This review originally appeared Wednesday.
It used to be that the rules of engagement - Hollywood holiday division - were clearly drawn. Thanksgiving movies dealt with clannish conflicts and Christmas flicks with family concord.
This is a roundabout way of saying that
a generic oven-stuffer that wants to be a stocking-stuffer, is a turkey, despite the foil wrapping and some artfully deployed tinsel.
The underlying premise is intriguing. How to go home for Christmas in the age of divorce and remarriage when visiting the folks becomes a yule-athon? How does a couple deal with his cantankerous dad, her cougar mom, his red-hot mama and her much-younger lover and her dad for whom wives are as disposable as Kleenex - not in a lifetime but all in one day?
Brad (Vince Vaughn) and Kate (Reese Witherspoon) are a San Francisco couple proportioned like Hagrid and Tinkerbell. When they dance (Vaughn stands 6-foot-5, Witherspoon, just over 5 feet) it's like a Norwegian spruce dangling a fragile ornament off its mighty branch. Initially, this is an amusing sight gag. But as the movie grinds on, the filmmakers don't run with it.
Whether it's dancing or role-playing to spice up their sex life, Brad and Kate are devoted to their pleasures at the expense of family connections. On holidays, they book exotic vacations and tell the folks that they're off doing humanitarian relief.
But one Christmas when a pea-soup fog shrouds the city and no planes can leave, a TV reporter interviews the stranded couple at the airport. Once their families see they're in town, Brad and Kate are expected to report for duty.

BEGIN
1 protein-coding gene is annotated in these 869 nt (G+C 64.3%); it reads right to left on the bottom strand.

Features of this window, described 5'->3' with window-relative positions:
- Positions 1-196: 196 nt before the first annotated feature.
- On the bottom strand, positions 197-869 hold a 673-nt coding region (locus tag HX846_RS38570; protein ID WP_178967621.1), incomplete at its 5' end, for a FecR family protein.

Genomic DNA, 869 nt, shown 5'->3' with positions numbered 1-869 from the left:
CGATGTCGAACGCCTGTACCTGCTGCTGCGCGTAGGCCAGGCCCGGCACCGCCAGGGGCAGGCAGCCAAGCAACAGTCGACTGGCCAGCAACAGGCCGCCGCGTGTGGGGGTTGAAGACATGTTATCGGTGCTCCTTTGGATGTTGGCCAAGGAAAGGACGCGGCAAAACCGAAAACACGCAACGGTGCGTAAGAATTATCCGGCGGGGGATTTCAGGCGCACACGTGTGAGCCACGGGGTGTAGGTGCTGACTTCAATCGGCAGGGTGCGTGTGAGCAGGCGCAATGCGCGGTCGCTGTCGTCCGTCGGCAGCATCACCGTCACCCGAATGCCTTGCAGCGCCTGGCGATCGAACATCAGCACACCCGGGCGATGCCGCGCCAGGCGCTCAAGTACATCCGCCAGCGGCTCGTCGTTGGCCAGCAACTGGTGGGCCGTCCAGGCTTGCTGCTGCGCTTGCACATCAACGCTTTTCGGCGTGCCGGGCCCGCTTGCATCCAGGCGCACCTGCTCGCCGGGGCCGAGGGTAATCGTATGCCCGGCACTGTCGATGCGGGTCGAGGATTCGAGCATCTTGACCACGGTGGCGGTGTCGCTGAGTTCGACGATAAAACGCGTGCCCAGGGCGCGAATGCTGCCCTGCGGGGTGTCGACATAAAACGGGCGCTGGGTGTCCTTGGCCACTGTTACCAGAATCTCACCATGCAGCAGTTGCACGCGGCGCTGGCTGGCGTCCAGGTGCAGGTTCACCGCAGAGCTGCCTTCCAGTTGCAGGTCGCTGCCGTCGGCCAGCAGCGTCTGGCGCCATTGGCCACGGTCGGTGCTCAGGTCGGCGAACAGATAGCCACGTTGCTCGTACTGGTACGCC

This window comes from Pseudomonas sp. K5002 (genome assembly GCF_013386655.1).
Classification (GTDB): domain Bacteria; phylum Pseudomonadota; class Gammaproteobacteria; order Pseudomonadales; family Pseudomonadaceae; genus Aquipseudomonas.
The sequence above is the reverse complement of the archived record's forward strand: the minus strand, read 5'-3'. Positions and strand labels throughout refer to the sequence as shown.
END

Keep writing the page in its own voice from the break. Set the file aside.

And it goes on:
First-time feature director Seth Gordon has a situation, but he fails to provide the comedy. Too bad, because Vaughn and Witherspoon are game. His motormouth delivery and her kewpie-doll gimlet eyes are great comic tools, if only they had opportunities to use them.
After a promising opener, these gifted comedians are subjected to ritual humiliation. Vaughn's Brad, the brainy one, is attacked by jock brothers (one of them is Jon Favreau). Witherspoon's Kate, a fastidious young woman uninterested in babies, serves as a burp cloth for her infant niece.
(In a nice bit of casting, Witherspoon's sister is played by Kristin Chenoweth, another bitty blond spitfire hosed down by Gordon's uninspired direction.)
is a wan attempt to comically use the holidays as
used marriage. That is, it aims to show that those who avoid (or mock) a custom are fearful of the emotions and responsibilities said custom incites.
Is it that Brad and Kate can't commit because their parents could not? Or is it because they're selfish yuppie slime? Gordon tries to have it both ways.
Finally, the most interesting question about this cheerless and incoherent affair is how did Brad's redneck dad (Robert Duvall) ever hook up with his hippie mom (Sissy Spacek)? Now, there's a story.
Directed by Seth Gordon. With Reese Witherspoon, Vince Vaughn, Robert Duvall and Sissy Spacek. A New Line Release distributed by Warner Bros.
1 hour, 22 mins.
PG13 (sexual humor, profanity, slapstick violence)